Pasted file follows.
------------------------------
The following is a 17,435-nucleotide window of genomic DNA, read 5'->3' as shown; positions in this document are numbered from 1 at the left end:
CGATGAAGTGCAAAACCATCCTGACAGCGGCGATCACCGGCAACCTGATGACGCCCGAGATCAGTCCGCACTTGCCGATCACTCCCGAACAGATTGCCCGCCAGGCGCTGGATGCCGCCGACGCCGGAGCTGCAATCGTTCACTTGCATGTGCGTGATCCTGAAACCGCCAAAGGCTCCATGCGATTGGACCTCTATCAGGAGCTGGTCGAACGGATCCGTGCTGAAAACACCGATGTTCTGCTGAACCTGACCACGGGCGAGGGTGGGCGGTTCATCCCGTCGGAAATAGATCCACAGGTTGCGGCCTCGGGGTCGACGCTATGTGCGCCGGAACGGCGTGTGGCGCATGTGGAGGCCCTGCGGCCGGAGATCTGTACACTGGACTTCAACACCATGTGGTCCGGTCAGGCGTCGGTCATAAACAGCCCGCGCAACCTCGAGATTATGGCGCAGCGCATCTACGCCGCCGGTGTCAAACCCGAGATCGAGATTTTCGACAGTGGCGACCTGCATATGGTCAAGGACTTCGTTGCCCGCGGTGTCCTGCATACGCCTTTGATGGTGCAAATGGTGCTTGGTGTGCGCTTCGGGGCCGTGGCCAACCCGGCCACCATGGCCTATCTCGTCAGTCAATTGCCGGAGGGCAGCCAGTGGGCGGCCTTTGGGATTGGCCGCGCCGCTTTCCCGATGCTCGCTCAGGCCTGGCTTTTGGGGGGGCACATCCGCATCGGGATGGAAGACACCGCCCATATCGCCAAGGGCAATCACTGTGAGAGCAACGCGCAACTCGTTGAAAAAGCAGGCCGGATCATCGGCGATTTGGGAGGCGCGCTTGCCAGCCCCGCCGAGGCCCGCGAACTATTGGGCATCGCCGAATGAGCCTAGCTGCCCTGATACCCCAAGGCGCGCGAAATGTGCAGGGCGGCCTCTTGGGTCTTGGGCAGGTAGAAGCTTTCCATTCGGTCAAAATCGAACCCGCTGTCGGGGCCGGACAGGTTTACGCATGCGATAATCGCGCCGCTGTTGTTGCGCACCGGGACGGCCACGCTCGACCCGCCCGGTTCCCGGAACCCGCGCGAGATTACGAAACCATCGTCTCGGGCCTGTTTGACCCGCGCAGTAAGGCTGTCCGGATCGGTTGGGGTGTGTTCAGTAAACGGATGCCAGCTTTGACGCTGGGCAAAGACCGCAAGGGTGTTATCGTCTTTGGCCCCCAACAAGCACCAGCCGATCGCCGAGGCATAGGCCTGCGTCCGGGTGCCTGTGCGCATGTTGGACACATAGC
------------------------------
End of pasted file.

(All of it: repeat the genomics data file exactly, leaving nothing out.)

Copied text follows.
The following is a 17,435-nucleotide window of genomic DNA, read 5'->3' as shown; positions in this document are numbered from 1 at the left end:
CGATGAAGTGCAAAACCATCCTGACAGCGGCGATCACCGGCAACCTGATGACGCCCGAGATCAGTCCGCACTTGCCGATCACTCCCGAACAGATTGCCCGCCAGGCGCTGGATGCCGCCGACGCCGGAGCTGCAATCGTTCACTTGCATGTGCGTGATCCTGAAACCGCCAAAGGCTCCATGCGATTGGACCTCTATCAGGAGCTGGTCGAACGGATCCGTGCTGAAAACACCGATGTTCTGCTGAACCTGACCACGGGCGAGGGTGGGCGGTTCATCCCGTCGGAAATAGATCCACAGGTTGCGGCCTCGGGGTCGACGCTATGTGCGCCGGAACGGCGTGTGGCGCATGTGGAGGCCCTGCGGCCGGAGATCTGTACACTGGACTTCAACACCATGTGGTCCGGTCAGGCGTCGGTCATAAACAGCCCGCGCAACCTCGAGATTATGGCGCAGCGCATCTACGCCGCCGGTGTCAAACCCGAGATCGAGATTTTCGACAGTGGCGACCTGCATATGGTCAAGGACTTCGTTGCCCGCGGTGTCCTGCATACGCCTTTGATGGTGCAAATGGTGCTTGGTGTGCGCTTCGGGGCCGTGGCCAACCCGGCCACCATGGCCTATCTCGTCAGTCAATTGCCGGAGGGCAGCCAGTGGGCGGCCTTTGGGATTGGCCGCGCCGCTTTCCCGATGCTCGCTCAGGCCTGGCTTTTGGGGGGGCACATCCGCATCGGGATGGAAGACACCGCCCATATCGCCAAGGGCAATCACTGTGAGAGCAACGCGCAACTCGTTGAAAAAGCAGGCCGGATCATCGGCGATTTGGGAGGCGCGCTTGCCAGCCCCGCCGAGGCCCGCGAACTATTGGGCATCGCCGAATGAGCCTAGCTGCCCTGATACCCCAAGGCGCGCGAAATGTGCAGGGCGGCCTCTTGGGTCTTGGGCAGGTAGAAGCTTTCCATTCGGTCAAAATCGAACCCGCTGTCGGGGCCGGACAGGTTTACGCATGCGATAATCGCGCCGCTGTTGTTGCGCACCGGGACGGCCACGCTCGACCCGCCCGGTTCCCGGAACCCGCGCGAGATTACGAAACCATCGTCTCGGGCCTGTTTGACCCGCGCAGTAAGGCTGTCCGGATCGGTTGGGGTGTGTTCAGTAAACGGATGCCAGCTTTGACGCTGGGCAAAGACCGCAAGGGTGTTATCGTCTTTGGCCCCCAACAAGCACCAGCCGATCGCCGAGGCATAGGCCTGCGTCCGGGTGCCTGTGCGCATGTTGGACACATAGC